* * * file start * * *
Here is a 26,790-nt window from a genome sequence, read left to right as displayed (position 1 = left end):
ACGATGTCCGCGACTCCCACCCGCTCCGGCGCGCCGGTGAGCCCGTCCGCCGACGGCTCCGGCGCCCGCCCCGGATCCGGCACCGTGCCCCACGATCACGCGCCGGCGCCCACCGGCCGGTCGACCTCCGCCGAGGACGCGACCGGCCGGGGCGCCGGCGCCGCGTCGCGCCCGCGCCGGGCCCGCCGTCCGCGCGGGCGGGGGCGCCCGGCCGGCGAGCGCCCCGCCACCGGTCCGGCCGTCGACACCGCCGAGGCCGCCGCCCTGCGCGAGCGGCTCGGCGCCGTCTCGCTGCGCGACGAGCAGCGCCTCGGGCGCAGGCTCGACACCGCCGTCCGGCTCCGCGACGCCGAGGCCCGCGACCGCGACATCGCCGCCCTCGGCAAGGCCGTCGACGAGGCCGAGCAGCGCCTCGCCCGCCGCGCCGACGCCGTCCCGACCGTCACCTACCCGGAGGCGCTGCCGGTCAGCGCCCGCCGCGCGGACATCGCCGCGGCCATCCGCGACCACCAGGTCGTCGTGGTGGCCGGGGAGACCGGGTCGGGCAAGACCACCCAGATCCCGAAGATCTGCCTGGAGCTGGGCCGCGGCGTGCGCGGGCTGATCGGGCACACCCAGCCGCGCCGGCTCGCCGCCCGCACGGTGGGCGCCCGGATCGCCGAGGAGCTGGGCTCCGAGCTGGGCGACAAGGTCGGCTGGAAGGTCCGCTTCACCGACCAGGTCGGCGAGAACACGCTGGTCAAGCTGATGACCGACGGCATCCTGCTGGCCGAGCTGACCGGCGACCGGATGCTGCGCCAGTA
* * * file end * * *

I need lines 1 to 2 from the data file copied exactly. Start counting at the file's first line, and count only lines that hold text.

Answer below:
Here is a 26,790-nt window from a genome sequence, read left to right as displayed (position 1 = left end):
ACGATGTCCGCGACTCCCACCCGCTCCGGCGCGCCGGTGAGCCCGTCCGCCGACGGCTCCGGCGCCCGCCCCGGATCCGGCACCGTGCCCCACGATCACGCGCCGGCGCCCACCGGCCGGTCGACCTCCGCCGAGGACGCGACCGGCCGGGGCGCCGGCGCCGCGTCGCGCCCGCGCCGGGCCCGCCGTCCGCGCGGGCGGGGGCGCCCGGCCGGCGAGCGCCCCGCCACCGGTCCGGCCGTCGACACCGCCGAGGCCGCCGCCCTGCGCGAGCGGCTCGGCGCCGTCTCGCTGCGCGACGAGCAGCGCCTCGGGCGCAGGCTCGACACCGCCGTCCGGCTCCGCGACGCCGAGGCCCGCGACCGCGACATCGCCGCCCTCGGCAAGGCCGTCGACGAGGCCGAGCAGCGCCTCGCCCGCCGCGCCGACGCCGTCCCGACCGTCACCTACCCGGAGGCGCTGCCGGTCAGCGCCCGCCGCGCGGACATCGCCGCGGCCATCCGCGACCACCAGGTCGTCGTGGTGGCCGGGGAGACCGGGTCGGGCAAGACCACCCAGATCCCGAAGATCTGCCTGGAGCTGGGCCGCGGCGTGCGCGGGCTGATCGGGCACACCCAGCCGCGCCGGCTCGCCGCCCGCACGGTGGGCGCCCGGATCGCCGAGGAGCTGGGCTCCGAGCTGGGCGACAAGGTCGGCTGGAAGGTCCGCTTCACCGACCAGGTCGGCGAGAACACGCTGGTCAAGCTGATGACCGACGGCATCCTGCTGGCCGAGCTGACCGGCGACCGGATGCTGCGCCAGTA